Late last year, Rodriguez said to the media that he was unhappy with the Brewers front office because he was lead to believe that he’d have opportunities to close from time to time. With Axford’s dominance (as summarized a couple of days ago in Axford’s entry) it just never became a defensible option. Rodriguez was probably playing a bit of self-glossing because at the time he was planning on going into free agency as a closer in a couple of months. He was reminding GMs out there that he viewed himself as a closer and that closing is what he wanted to do.

Of course, with any confident and self-assured player (as all elite athletes are to some degree), there is always going to be a certain amount of looking out for number one.  Was it perhaps a bit of poor timing in the middle of a pennant race? Yes, but I also believe that K-Rod wasn’t saying what he said in an attempt to disrupt the Milwaukee clubhouse. He was simply hoping to position himself favorably in the coming hot stove season.

Media and fans didn’t take it that way, as a rule, and simply saw a complainer that wasn’t being a team player. Questions came up continually about why K-Rod would do such a thing when he did it. Sentiment was so strong about it, in fact, that when K-Rod accepted arbitration the prevailing commentary was that he gave up all rights to complaining about his setup role for the entire season.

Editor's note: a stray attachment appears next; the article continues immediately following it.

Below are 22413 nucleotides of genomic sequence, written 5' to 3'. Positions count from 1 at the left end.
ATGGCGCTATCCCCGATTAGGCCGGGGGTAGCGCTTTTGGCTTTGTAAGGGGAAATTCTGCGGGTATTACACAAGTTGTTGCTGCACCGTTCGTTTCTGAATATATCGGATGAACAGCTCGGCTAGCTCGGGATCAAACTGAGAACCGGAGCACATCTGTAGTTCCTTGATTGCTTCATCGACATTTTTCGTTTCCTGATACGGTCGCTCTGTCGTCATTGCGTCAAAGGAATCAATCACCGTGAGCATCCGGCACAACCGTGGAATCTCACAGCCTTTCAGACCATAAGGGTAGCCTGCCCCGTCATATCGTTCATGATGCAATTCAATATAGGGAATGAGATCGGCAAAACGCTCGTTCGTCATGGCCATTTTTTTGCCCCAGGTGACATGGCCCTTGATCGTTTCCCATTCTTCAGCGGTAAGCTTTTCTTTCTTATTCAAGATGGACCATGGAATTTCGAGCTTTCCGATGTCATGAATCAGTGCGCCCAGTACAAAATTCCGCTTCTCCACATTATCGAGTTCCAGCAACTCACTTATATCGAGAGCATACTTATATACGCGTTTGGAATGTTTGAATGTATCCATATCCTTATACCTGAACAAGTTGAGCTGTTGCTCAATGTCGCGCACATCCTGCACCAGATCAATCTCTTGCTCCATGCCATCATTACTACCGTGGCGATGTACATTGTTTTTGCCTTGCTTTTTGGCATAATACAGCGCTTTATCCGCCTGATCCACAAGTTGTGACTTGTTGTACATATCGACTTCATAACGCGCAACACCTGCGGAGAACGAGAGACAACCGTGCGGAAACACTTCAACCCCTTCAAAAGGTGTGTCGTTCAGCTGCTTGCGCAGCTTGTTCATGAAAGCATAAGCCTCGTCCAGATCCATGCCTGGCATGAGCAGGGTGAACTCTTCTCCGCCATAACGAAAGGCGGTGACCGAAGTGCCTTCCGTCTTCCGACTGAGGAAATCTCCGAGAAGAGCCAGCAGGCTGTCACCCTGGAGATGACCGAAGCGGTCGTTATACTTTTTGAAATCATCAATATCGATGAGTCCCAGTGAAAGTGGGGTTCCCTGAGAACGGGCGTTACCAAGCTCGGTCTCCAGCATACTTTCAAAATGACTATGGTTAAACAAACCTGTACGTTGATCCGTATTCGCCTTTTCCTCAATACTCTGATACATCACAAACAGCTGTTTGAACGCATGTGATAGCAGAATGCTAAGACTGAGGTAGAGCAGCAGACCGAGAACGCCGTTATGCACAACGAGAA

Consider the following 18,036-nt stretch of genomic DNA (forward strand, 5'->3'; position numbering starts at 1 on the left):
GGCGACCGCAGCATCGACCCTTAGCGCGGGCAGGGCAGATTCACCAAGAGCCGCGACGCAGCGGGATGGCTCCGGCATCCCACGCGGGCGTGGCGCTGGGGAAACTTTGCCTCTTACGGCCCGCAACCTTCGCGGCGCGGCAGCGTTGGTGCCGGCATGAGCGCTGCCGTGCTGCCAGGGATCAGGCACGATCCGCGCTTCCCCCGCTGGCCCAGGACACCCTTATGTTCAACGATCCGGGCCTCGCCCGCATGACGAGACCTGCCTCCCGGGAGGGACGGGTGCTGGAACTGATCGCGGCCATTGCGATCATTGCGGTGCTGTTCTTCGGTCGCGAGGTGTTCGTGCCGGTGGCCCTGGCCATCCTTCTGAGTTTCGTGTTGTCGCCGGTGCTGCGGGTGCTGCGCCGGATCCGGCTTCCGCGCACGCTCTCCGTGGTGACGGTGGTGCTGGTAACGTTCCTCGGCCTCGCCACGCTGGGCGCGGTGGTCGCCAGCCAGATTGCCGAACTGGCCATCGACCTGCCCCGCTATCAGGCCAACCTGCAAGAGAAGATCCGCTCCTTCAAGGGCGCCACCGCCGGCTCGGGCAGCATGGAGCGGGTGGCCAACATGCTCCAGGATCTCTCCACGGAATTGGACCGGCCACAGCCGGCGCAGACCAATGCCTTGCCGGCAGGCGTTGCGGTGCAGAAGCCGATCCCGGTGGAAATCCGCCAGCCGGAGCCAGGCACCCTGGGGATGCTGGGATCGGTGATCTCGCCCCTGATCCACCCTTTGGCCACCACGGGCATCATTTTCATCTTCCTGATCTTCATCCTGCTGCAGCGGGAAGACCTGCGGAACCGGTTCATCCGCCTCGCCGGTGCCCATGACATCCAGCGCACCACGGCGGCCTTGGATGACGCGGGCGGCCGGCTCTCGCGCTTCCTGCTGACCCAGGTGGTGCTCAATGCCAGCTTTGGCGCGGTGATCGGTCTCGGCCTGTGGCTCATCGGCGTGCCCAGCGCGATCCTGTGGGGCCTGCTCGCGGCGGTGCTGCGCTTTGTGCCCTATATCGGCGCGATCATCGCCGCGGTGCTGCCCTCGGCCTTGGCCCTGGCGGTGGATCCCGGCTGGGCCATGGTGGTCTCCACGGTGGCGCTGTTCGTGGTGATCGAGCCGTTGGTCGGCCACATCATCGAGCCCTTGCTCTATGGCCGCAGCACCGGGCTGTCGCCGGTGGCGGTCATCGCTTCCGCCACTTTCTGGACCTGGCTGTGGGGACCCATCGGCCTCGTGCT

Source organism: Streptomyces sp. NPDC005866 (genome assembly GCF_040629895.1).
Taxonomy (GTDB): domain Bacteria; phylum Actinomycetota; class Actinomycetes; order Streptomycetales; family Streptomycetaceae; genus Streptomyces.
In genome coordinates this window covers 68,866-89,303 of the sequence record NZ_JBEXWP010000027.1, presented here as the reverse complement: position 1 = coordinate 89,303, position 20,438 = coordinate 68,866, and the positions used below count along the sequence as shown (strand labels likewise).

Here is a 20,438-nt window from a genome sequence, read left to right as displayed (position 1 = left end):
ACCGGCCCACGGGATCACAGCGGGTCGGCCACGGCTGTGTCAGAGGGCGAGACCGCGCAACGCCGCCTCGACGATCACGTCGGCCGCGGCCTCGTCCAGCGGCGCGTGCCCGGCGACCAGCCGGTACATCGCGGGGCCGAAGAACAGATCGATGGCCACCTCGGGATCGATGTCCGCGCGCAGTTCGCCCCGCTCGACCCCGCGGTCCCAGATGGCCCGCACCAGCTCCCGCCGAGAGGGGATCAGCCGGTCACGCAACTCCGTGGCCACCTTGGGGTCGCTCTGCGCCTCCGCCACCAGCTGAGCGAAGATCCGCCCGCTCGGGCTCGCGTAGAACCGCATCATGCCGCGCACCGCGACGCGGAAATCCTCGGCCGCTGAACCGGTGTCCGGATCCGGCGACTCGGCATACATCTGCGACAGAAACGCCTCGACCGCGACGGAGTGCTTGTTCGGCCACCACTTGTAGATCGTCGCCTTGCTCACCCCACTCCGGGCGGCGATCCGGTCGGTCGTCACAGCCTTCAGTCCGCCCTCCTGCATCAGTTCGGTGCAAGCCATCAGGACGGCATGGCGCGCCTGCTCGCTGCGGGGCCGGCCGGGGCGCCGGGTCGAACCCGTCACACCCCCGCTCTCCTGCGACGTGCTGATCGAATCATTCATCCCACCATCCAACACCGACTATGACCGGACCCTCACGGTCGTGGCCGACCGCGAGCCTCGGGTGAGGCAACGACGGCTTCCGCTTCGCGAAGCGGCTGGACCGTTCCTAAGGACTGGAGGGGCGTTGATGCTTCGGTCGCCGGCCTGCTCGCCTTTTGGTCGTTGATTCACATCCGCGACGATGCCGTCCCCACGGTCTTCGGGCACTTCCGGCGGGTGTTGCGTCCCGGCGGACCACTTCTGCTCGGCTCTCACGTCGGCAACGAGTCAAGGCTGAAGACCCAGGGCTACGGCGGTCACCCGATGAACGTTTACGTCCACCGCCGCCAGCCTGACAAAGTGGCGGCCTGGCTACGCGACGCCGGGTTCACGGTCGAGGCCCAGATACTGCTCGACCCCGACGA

With that, I wholeheartedly agree. He was traded into a setup role in 2011. I understood his frustration when he voiced it. In 2012, however, he chose money and setting up. It was his call, he made it, and now it’s on him as a professional to accept it and play hard in it.

But like I wrote seven months ago, if there’s one thing that I’m sure about Francisco Rodriguez, it’s that he has an unquenchable thirst to win. Money aside, role aside, politics and chemistry aside, K-Rod wants in 2012 what we all want in 2012: a World Series Championship.

Rest assured that he’ll give it everything he’s got to make that a reality.


  1. Sarah

    Welcome Back, K-Rod.
    I agree that he has no place complaining about his role this season. I would go even farther and say that he’s probably nibbling on crow a bit. In the end, we’re the only team that would have him (and gladly so). Nevertheless, I’m thrilled that I get to cheer him on from the stands this season.